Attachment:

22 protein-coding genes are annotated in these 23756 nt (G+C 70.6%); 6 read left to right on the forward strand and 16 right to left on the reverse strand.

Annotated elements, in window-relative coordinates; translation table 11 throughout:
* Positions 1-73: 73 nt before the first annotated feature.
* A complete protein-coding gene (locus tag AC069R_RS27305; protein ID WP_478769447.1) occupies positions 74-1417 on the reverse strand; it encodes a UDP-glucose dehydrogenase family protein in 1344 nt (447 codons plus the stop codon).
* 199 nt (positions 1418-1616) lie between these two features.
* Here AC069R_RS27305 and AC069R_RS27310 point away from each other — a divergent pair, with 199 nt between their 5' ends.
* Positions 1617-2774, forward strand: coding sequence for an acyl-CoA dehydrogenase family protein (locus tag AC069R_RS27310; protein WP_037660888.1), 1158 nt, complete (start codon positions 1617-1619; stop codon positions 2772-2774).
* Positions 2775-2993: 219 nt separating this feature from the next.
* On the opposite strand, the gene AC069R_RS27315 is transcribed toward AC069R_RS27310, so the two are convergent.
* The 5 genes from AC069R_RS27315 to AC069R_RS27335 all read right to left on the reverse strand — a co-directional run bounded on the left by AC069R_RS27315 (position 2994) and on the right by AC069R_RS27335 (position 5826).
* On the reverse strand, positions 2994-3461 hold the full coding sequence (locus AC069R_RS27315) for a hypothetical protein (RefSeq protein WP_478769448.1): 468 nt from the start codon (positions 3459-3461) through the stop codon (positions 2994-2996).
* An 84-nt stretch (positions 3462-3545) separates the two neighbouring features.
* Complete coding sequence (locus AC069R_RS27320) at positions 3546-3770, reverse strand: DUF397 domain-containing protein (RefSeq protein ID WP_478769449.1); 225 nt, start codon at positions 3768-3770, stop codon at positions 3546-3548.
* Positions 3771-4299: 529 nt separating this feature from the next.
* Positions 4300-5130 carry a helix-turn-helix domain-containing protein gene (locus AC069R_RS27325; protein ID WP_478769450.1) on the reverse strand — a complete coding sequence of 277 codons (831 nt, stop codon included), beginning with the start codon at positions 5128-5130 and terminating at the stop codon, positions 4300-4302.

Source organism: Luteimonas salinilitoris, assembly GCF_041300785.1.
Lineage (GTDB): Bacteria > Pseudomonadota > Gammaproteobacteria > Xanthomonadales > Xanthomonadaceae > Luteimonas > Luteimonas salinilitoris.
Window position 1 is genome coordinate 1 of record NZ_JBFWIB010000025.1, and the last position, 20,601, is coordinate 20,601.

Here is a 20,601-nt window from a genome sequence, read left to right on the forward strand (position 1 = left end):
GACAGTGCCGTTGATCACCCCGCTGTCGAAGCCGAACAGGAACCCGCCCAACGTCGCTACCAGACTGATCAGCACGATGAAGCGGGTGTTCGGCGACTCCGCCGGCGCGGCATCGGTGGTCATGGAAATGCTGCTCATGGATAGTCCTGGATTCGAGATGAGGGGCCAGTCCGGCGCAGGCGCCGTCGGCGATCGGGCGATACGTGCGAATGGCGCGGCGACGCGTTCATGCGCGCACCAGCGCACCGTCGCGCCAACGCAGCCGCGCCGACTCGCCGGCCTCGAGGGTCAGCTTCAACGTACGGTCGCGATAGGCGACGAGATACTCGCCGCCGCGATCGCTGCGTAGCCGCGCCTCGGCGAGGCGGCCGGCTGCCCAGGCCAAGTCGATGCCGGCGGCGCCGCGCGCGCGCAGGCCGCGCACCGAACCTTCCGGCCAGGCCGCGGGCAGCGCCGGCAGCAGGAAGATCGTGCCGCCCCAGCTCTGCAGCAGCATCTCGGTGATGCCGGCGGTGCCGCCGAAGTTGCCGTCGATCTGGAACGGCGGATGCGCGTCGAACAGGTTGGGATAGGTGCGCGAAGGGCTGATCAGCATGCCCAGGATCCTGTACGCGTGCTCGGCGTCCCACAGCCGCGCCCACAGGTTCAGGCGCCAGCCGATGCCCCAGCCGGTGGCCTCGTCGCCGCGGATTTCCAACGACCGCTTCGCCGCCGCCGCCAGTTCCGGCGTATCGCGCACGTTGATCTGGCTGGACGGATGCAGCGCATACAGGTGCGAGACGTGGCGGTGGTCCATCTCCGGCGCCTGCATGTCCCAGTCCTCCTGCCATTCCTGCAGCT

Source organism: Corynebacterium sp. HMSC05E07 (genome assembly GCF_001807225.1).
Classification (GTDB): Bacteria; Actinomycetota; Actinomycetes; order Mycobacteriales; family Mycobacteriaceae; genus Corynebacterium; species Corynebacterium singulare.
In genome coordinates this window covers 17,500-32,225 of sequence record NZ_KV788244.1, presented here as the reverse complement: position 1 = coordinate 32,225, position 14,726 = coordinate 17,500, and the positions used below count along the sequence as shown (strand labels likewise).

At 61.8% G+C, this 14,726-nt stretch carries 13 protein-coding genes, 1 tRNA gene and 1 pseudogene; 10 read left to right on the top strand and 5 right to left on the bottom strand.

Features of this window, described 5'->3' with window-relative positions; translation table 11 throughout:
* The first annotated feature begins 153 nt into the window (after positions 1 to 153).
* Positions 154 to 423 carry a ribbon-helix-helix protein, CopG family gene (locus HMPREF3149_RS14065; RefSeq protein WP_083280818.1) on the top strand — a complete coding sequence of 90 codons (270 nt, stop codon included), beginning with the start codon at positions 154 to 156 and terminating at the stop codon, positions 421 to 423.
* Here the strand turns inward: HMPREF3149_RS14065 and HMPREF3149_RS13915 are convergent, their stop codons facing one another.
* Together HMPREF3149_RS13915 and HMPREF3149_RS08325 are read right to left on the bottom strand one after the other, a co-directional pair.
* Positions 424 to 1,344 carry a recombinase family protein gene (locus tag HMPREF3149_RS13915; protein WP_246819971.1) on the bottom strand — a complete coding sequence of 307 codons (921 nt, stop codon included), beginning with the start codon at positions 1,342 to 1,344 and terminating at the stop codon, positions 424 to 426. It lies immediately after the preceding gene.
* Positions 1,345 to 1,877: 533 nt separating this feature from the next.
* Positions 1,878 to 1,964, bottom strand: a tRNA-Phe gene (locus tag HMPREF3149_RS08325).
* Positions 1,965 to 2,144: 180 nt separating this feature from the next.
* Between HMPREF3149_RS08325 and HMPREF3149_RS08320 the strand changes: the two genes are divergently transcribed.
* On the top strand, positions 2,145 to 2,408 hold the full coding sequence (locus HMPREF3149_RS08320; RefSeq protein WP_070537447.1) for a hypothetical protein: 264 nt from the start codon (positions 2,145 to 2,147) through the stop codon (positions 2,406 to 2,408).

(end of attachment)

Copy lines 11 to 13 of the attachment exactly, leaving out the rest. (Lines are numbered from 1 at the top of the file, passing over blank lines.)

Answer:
* On the reverse strand, positions 2994-3461 hold the full coding sequence (locus AC069R_RS27315) for a hypothetical protein (RefSeq protein WP_478769448.1): 468 nt from the start codon (positions 3459-3461) through the stop codon (positions 2994-2996).
* An 84-nt stretch (positions 3462-3545) separates the two neighbouring features.
* Complete coding sequence (locus AC069R_RS27320) at positions 3546-3770, reverse strand: DUF397 domain-containing protein (RefSeq protein ID WP_478769449.1); 225 nt, start codon at positions 3768-3770, stop codon at positions 3546-3548.